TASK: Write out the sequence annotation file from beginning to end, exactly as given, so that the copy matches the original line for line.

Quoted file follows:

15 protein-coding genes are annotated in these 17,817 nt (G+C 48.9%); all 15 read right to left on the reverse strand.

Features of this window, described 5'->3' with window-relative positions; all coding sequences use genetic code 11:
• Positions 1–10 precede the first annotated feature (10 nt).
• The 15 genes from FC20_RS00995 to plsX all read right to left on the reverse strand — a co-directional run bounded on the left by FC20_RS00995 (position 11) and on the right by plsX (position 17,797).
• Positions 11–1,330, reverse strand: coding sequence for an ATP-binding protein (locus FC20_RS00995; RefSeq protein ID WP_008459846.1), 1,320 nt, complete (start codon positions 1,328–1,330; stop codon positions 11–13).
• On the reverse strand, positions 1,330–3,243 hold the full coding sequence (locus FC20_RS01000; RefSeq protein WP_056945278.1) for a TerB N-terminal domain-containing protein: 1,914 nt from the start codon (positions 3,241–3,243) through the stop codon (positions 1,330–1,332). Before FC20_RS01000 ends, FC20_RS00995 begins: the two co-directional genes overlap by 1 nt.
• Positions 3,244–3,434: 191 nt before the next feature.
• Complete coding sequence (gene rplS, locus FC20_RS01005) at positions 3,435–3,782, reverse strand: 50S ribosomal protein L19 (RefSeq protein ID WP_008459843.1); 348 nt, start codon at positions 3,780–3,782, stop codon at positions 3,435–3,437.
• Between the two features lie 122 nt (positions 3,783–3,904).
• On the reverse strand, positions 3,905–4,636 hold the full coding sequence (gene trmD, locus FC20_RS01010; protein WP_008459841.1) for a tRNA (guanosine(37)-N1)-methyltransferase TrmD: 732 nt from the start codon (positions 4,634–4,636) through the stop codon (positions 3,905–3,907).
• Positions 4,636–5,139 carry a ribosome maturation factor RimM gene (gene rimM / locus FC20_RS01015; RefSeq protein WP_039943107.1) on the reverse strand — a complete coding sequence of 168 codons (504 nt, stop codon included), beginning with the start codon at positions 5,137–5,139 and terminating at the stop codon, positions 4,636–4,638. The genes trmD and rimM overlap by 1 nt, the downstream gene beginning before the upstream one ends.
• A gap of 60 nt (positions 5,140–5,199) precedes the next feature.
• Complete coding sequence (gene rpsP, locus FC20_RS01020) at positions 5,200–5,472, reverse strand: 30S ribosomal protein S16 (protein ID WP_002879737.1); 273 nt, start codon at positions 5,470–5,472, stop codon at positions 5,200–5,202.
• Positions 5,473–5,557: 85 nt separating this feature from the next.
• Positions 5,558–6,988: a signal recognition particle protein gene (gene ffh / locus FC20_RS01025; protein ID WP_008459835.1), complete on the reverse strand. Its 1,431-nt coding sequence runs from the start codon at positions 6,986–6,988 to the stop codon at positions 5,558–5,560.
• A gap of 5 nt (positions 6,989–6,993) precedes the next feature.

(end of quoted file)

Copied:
15 protein-coding genes are annotated in these 17,817 nt (G+C 48.9%); all 15 read right to left on the reverse strand.

Features of this window, described 5'->3' with window-relative positions; all coding sequences use genetic code 11:
• Positions 1–10 precede the first annotated feature (10 nt).
• The 15 genes from FC20_RS00995 to plsX all read right to left on the reverse strand — a co-directional run bounded on the left by FC20_RS00995 (position 11) and on the right by plsX (position 17,797).
• Positions 11–1,330, reverse strand: coding sequence for an ATP-binding protein (locus FC20_RS00995; RefSeq protein ID WP_008459846.1), 1,320 nt, complete (start codon positions 1,328–1,330; stop codon positions 11–13).
• On the reverse strand, positions 1,330–3,243 hold the full coding sequence (locus FC20_RS01000; RefSeq protein WP_056945278.1) for a TerB N-terminal domain-containing protein: 1,914 nt from the start codon (positions 3,241–3,243) through the stop codon (positions 1,330–1,332). Before FC20_RS01000 ends, FC20_RS00995 begins: the two co-directional genes overlap by 1 nt.
• Positions 3,244–3,434: 191 nt before the next feature.
• Complete coding sequence (gene rplS, locus FC20_RS01005) at positions 3,435–3,782, reverse strand: 50S ribosomal protein L19 (RefSeq protein ID WP_008459843.1); 348 nt, start codon at positions 3,780–3,782, stop codon at positions 3,435–3,437.
• Between the two features lie 122 nt (positions 3,783–3,904).
• On the reverse strand, positions 3,905–4,636 hold the full coding sequence (gene trmD, locus FC20_RS01010; protein WP_008459841.1) for a tRNA (guanosine(37)-N1)-methyltransferase TrmD: 732 nt from the start codon (positions 4,634–4,636) through the stop codon (positions 3,905–3,907).
• Positions 4,636–5,139 carry a ribosome maturation factor RimM gene (gene rimM / locus FC20_RS01015; RefSeq protein WP_039943107.1) on the reverse strand — a complete coding sequence of 168 codons (504 nt, stop codon included), beginning with the start codon at positions 5,137–5,139 and terminating at the stop codon, positions 4,636–4,638. The genes trmD and rimM overlap by 1 nt, the downstream gene beginning before the upstream one ends.
• A gap of 60 nt (positions 5,140–5,199) precedes the next feature.
• Complete coding sequence (gene rpsP, locus FC20_RS01020) at positions 5,200–5,472, reverse strand: 30S ribosomal protein S16 (protein ID WP_002879737.1); 273 nt, start codon at positions 5,470–5,472, stop codon at positions 5,200–5,202.
• Positions 5,473–5,557: 85 nt separating this feature from the next.
• Positions 5,558–6,988: a signal recognition particle protein gene (gene ffh / locus FC20_RS01025; protein ID WP_008459835.1), complete on the reverse strand. Its 1,431-nt coding sequence runs from the start codon at positions 6,986–6,988 to the stop codon at positions 5,558–5,560.
• A gap of 5 nt (positions 6,989–6,993) precedes the next feature.